So, last week there was a small news story. South Korea signed the Hague treaty. Here's a short news brief about it.
It's really quite a shock. There has been pressure from anti-adoption groups to ratify Hague in Korea, but there hadn't been much public discussion about it. So the sudden signing is quite surprising and leaves many wondering what other changes are in store.
Right now most agencies have no idea what this new change will mean or how it will be implemented. But I thought it would be good to learn a little more about Hague to see how it might impact the process for families.
An overview of the Hague Convention:From the State Dept. website:
- It requires that countries who are party to the Convention establish a Central Authority to be the authoritative source of information and point of contact in that country. The Department of State is the U.S. Central Authority for the Convention.
- It aims to prevent the abduction, sale of, or traffic in children, and it works to ensure that intercountry adoptions are in the best interests of children.
- It recognizes intercountry adoption as a means of offering the
advantage of a permanent home to a child when a suitable family has not
been found in the child's country of origin. It enables intercountry
adoption to take place when:
- The child has been deemed eligible for adoption by the child's country of birth; and
- Proper effort has been given to the child's adoption in its country of origin.
- It provides a formal international and intergovernmental recognition of intercountry adoption, working to ensure that adoptions under the Convention will generally be recognized and given effect in other party countries.
Program differencesMajor differences between Hague and non-Hague processes are based on how children are classified as orphans. The actual definition of what an orphan is and the child's eligibility to be adopted determines what type of visa they are eligible for, and whether the child will be adopted in the U.S. or in the child's birth country.
Visas:Currently Korean adoptees exit with an IR-4 visa. According to Adoption.com "With the IR-4 visa, the foreign adoption does not meet the federal U.S. equivalent requirements of severing biological parent(s) ties and/or ensuring that both the adoptive parents and child have the same rights, responsibilities, and privileges." This means that the adoption must be completed in the U.S. This visa is also issued for families who have not spent time with the child prior to exiting the country.
Under Hague, adoptees would be issued an IR-3 visa. This visa is issued when families have seen the child prior to the adoption, the relinquishment background of the child is thoroughly vetted, and the adoption is completed in the birth country. Children do not need to be re-adopted in the U.S., but they probably would have to go through a court procedure to change names, and many families opt to complete the certificate of citizenship.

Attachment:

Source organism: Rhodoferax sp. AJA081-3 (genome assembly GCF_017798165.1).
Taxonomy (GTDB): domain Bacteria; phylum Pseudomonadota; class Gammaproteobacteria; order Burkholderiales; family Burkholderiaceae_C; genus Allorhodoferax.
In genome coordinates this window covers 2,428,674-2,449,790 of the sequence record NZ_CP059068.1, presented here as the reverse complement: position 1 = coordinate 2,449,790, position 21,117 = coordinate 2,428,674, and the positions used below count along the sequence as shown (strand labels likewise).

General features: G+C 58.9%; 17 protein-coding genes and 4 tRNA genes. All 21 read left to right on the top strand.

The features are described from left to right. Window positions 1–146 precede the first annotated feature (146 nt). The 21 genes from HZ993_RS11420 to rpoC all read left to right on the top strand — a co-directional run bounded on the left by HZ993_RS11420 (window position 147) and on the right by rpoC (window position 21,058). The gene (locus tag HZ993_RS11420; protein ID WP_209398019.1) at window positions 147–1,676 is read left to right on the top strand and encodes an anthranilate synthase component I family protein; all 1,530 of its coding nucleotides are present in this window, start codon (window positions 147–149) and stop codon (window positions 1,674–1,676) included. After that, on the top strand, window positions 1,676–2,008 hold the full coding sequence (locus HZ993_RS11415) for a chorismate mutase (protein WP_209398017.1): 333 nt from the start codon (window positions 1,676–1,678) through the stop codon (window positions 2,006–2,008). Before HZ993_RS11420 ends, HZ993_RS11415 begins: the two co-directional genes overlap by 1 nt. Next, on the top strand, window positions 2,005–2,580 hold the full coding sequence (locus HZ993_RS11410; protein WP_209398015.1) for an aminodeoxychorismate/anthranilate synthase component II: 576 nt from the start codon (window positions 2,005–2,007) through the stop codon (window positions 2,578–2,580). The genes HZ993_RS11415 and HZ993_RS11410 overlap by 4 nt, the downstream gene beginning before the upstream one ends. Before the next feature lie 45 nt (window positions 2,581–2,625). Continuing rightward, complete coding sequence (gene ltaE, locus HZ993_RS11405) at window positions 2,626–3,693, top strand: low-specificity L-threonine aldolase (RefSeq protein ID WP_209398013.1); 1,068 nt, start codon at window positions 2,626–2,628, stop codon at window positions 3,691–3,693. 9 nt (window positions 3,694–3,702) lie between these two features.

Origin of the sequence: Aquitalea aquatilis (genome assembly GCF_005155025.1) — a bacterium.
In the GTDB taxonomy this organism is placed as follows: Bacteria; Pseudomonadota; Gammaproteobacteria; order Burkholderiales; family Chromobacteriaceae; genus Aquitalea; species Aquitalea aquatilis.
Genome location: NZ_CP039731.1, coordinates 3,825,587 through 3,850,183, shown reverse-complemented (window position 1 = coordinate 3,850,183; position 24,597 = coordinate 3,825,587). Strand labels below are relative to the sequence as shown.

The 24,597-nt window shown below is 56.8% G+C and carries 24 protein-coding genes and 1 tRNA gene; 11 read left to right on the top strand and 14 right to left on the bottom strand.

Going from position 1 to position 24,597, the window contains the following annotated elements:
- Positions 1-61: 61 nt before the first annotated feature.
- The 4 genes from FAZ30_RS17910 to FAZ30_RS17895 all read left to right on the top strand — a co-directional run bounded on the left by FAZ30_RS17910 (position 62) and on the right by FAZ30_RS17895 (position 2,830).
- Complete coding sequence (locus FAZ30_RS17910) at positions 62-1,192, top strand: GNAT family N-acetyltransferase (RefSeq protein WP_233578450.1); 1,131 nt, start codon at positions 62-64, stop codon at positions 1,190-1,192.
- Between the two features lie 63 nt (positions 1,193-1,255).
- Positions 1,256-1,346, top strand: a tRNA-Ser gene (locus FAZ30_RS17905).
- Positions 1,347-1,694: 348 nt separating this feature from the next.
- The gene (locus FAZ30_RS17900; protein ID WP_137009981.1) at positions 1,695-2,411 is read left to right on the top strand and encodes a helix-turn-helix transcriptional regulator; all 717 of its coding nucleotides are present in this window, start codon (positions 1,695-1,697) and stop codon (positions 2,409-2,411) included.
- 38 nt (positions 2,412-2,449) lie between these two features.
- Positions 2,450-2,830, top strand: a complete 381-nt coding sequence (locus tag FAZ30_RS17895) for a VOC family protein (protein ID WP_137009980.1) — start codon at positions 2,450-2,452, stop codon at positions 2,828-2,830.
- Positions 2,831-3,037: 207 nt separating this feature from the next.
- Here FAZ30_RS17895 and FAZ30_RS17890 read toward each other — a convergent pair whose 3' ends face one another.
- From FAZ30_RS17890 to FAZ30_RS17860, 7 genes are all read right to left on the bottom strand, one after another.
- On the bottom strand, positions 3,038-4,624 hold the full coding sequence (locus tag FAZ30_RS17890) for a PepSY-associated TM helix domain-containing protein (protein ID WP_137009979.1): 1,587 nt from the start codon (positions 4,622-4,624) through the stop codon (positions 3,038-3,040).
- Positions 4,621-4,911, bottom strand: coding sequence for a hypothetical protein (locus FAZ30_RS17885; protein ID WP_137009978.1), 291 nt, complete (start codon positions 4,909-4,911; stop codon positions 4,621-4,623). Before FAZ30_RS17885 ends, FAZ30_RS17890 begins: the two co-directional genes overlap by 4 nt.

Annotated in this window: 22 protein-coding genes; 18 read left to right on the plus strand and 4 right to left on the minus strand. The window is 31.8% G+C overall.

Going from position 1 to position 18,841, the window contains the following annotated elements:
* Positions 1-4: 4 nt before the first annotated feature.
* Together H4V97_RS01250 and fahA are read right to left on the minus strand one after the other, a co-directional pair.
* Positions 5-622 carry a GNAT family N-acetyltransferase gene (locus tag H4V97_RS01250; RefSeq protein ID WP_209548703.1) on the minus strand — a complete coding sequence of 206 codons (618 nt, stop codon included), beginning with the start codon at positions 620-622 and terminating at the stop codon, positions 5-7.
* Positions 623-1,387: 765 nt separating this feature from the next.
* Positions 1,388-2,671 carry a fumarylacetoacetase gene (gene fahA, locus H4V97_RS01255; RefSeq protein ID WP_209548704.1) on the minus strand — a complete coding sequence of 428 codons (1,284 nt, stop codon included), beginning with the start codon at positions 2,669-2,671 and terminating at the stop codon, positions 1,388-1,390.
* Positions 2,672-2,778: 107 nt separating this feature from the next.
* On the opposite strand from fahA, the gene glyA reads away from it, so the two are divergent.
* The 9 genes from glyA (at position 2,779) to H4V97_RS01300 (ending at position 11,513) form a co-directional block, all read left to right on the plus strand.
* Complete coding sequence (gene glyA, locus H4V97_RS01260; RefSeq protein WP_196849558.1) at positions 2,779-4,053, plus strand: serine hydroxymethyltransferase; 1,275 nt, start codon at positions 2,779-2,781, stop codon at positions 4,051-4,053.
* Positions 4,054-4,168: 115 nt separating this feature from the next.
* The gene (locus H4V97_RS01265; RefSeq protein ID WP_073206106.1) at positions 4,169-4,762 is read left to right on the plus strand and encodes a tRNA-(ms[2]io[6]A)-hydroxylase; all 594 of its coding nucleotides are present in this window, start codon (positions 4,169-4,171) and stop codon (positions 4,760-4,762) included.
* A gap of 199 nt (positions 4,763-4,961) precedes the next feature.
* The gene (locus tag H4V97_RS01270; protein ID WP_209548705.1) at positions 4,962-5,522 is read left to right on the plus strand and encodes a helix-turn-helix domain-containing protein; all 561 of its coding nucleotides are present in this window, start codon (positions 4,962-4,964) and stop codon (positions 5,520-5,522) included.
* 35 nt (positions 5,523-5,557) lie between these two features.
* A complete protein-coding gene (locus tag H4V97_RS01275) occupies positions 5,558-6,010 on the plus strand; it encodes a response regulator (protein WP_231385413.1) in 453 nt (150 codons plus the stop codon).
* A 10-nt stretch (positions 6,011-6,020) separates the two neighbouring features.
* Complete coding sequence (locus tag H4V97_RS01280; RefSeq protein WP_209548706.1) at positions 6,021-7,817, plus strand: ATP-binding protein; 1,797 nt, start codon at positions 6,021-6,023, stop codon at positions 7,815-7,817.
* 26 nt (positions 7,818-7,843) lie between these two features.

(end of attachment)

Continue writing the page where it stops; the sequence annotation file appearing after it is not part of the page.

USCIS:This is where it can get a bit challenging on the paperwork end of things. Currently, for the Korea program adoptive parents file a I-600A and later an I-600. This isn't too tough. A fingerprint visit, and some paperwork. This paperwork can be filed concurrently, and is processed before the child is known to the adoptive parents. The I-600A is valid 18-months from the time of approval and can only be extended once.
The I-800A and I-800 must be approved in order. The I-800A is filed only after the child has been referred to the family, and they may not gain custody until the I-800 is conditionally approved. The I-800A is valid 15-months from date of approval with one free extension, with additional extensions costing $340.
Parent Education:Hague countries require an additional 10 hours of parent education, over and above the education hours required for the home study.
Why the push for Hague:The convention addresses some of the huge complaints that adoption revision groups in Korea have had about the international adoption program. Korea has been one of the top sending countries year after year and has had a reputation of running a very clean program. But there have been allegations of unclear record keeping or vague relinquishment approvals, or outright aggressive tactics by adoption centers.
Allegedly the reason Korea has not joined the "Hague Convention on Protection of Children and Co-operation in Respect of Intercountry Adoption is because Korea holds reservations regarding paragraph (a) of article 21 of the U.N. Convention on the Rights of the Child." This info is from a PBS story by documentary film maker Jane Jeong Trenka, who is an outspoken anti-international adoption advocate. She didn't cite where she got this info, so it's hard to weigh it's validity.
That paragraph reads: